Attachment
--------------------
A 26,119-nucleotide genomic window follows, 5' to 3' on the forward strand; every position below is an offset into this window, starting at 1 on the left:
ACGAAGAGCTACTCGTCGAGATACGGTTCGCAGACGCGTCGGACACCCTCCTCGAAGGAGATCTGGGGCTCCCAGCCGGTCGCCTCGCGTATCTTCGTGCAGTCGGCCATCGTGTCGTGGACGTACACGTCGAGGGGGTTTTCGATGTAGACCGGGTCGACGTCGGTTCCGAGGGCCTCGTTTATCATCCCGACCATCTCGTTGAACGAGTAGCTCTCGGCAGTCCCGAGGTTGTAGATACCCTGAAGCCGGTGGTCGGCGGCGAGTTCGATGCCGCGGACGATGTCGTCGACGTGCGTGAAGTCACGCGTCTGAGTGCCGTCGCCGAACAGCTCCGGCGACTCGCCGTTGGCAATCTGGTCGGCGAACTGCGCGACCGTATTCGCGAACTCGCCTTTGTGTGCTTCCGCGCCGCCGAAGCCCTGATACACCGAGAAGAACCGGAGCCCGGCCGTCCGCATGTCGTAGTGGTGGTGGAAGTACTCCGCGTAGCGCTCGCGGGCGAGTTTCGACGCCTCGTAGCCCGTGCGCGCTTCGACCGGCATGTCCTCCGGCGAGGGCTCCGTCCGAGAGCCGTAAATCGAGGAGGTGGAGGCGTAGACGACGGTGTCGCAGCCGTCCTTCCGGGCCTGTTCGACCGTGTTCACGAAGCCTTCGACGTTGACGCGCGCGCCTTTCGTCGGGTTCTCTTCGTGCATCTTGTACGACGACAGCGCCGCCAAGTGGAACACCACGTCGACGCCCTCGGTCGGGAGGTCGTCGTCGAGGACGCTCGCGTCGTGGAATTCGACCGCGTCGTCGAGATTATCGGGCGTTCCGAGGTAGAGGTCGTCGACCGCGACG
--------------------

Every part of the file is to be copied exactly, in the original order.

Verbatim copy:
A 26,119-nucleotide genomic window follows, 5' to 3' on the forward strand; every position below is an offset into this window, starting at 1 on the left:
ACGAAGAGCTACTCGTCGAGATACGGTTCGCAGACGCGTCGGACACCCTCCTCGAAGGAGATCTGGGGCTCCCAGCCGGTCGCCTCGCGTATCTTCGTGCAGTCGGCCATCGTGTCGTGGACGTACACGTCGAGGGGGTTTTCGATGTAGACCGGGTCGACGTCGGTTCCGAGGGCCTCGTTTATCATCCCGACCATCTCGTTGAACGAGTAGCTCTCGGCAGTCCCGAGGTTGTAGATACCCTGAAGCCGGTGGTCGGCGGCGAGTTCGATGCCGCGGACGATGTCGTCGACGTGCGTGAAGTCACGCGTCTGAGTGCCGTCGCCGAACAGCTCCGGCGACTCGCCGTTGGCAATCTGGTCGGCGAACTGCGCGACCGTATTCGCGAACTCGCCTTTGTGTGCTTCCGCGCCGCCGAAGCCCTGATACACCGAGAAGAACCGGAGCCCGGCCGTCCGCATGTCGTAGTGGTGGTGGAAGTACTCCGCGTAGCGCTCGCGGGCGAGTTTCGACGCCTCGTAGCCCGTGCGCGCTTCGACCGGCATGTCCTCCGGCGAGGGCTCCGTCCGAGAGCCGTAAATCGAGGAGGTGGAGGCGTAGACGACGGTGTCGCAGCCGTCCTTCCGGGCCTGTTCGACCGTGTTCACGAAGCCTTCGACGTTGACGCGCGCGCCTTTCGTCGGGTTCTCTTCGTGCATCTTGTACGACGACAGCGCCGCCAAGTGGAACACCACGTCGACGCCCTCGGTCGGGAGGTCGTCGTCGAGGACGCTCGCGTCGTGGAATTCGACCGCGTCGTCGAGATTATCGGGCGTTCCGAGGTAGAGGTCGTCGACCGCGACG